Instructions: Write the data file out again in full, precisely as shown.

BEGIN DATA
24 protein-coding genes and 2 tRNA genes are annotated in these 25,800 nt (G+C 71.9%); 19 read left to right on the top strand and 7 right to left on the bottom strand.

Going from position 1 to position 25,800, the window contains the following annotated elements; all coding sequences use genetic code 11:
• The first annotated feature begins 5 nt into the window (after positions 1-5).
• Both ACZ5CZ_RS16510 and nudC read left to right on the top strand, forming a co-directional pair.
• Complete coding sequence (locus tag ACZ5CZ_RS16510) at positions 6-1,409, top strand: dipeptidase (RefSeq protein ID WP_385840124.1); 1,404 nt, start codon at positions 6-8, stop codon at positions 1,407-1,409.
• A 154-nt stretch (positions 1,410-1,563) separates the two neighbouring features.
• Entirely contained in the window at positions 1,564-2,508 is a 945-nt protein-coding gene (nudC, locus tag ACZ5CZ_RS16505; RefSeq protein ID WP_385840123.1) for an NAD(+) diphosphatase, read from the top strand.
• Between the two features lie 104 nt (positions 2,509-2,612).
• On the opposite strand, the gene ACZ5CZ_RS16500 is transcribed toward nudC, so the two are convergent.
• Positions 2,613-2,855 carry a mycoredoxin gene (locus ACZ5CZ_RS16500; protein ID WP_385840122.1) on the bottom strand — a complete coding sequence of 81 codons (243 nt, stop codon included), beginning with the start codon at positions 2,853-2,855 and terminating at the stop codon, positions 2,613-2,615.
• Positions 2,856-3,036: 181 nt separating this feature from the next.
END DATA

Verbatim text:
24 protein-coding genes and 2 tRNA genes are annotated in these 25,800 nt (G+C 71.9%); 19 read left to right on the top strand and 7 right to left on the bottom strand.

Going from position 1 to position 25,800, the window contains the following annotated elements; all coding sequences use genetic code 11:
• The first annotated feature begins 5 nt into the window (after positions 1-5).
• Both ACZ5CZ_RS16510 and nudC read left to right on the top strand, forming a co-directional pair.
• Complete coding sequence (locus tag ACZ5CZ_RS16510) at positions 6-1,409, top strand: dipeptidase (RefSeq protein ID WP_385840124.1); 1,404 nt, start codon at positions 6-8, stop codon at positions 1,407-1,409.
• A 154-nt stretch (positions 1,410-1,563) separates the two neighbouring features.
• Entirely contained in the window at positions 1,564-2,508 is a 945-nt protein-coding gene (nudC, locus tag ACZ5CZ_RS16505; RefSeq protein ID WP_385840123.1) for an NAD(+) diphosphatase, read from the top strand.
• Between the two features lie 104 nt (positions 2,509-2,612).
• On the opposite strand, the gene ACZ5CZ_RS16500 is transcribed toward nudC, so the two are convergent.
• Positions 2,613-2,855 carry a mycoredoxin gene (locus ACZ5CZ_RS16500; protein ID WP_385840122.1) on the bottom strand — a complete coding sequence of 81 codons (243 nt, stop codon included), beginning with the start codon at positions 2,853-2,855 and terminating at the stop codon, positions 2,613-2,615.
• Positions 2,856-3,036: 181 nt separating this feature from the next.